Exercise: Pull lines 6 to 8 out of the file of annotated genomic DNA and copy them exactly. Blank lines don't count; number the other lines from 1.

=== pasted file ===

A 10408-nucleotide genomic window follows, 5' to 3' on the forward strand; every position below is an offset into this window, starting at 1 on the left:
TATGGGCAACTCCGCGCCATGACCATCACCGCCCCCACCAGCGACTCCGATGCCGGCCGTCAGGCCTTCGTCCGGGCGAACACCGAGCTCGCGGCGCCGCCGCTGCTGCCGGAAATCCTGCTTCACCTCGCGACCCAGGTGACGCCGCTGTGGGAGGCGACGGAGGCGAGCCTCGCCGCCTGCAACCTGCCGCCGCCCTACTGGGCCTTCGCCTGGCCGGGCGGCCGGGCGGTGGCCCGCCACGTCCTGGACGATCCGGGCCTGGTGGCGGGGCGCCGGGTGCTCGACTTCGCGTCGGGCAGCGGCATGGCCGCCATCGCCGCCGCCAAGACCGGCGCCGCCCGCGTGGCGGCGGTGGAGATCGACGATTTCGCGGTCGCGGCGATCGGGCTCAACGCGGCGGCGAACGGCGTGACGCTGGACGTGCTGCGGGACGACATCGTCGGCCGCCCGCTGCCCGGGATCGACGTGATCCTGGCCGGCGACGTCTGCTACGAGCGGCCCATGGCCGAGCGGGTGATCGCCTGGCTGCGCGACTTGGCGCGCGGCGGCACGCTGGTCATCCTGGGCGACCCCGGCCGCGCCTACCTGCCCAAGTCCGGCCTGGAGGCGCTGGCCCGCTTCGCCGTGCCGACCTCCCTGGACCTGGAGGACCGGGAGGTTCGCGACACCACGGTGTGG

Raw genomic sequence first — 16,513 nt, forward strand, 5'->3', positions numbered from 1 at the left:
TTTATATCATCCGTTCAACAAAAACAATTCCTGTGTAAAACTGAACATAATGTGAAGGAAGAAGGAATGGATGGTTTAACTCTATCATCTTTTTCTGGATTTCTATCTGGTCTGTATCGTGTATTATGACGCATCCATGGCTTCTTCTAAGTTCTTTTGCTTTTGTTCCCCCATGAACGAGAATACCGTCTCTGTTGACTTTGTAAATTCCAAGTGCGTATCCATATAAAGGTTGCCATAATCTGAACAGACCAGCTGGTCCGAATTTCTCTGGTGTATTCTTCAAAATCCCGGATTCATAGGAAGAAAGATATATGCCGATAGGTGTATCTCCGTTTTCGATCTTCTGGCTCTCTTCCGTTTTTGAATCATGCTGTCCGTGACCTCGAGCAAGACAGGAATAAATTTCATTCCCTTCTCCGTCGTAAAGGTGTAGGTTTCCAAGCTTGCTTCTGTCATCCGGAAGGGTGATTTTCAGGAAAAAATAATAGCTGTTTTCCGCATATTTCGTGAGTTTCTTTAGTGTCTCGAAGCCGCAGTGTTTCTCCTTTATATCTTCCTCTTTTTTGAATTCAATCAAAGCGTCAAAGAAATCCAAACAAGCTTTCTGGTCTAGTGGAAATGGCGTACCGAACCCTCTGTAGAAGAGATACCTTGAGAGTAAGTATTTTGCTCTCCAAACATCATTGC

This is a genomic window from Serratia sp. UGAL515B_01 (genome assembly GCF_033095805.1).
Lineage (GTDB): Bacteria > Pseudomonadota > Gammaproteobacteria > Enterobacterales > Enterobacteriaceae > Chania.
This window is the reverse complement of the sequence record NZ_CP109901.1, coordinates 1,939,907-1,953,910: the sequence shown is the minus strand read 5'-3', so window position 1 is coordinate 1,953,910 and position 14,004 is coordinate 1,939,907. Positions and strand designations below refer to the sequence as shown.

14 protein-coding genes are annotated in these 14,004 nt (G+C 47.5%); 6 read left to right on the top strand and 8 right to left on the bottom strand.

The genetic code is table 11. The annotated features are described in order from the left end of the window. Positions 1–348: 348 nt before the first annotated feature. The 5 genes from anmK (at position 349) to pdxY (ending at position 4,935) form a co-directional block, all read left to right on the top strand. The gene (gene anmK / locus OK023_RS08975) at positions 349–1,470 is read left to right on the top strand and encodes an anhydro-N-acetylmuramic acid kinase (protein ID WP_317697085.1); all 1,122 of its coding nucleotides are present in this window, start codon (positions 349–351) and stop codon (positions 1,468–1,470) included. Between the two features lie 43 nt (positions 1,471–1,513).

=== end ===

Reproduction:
Lineage (GTDB): Bacteria > Pseudomonadota > Gammaproteobacteria > Enterobacterales > Enterobacteriaceae > Chania.
This window is the reverse complement of the sequence record NZ_CP109901.1, coordinates 1,939,907-1,953,910: the sequence shown is the minus strand read 5'-3', so window position 1 is coordinate 1,953,910 and position 14,004 is coordinate 1,939,907. Positions and strand designations below refer to the sequence as shown.

14 protein-coding genes are annotated in these 14,004 nt (G+C 47.5%); 6 read left to right on the top strand and 8 right to left on the bottom strand.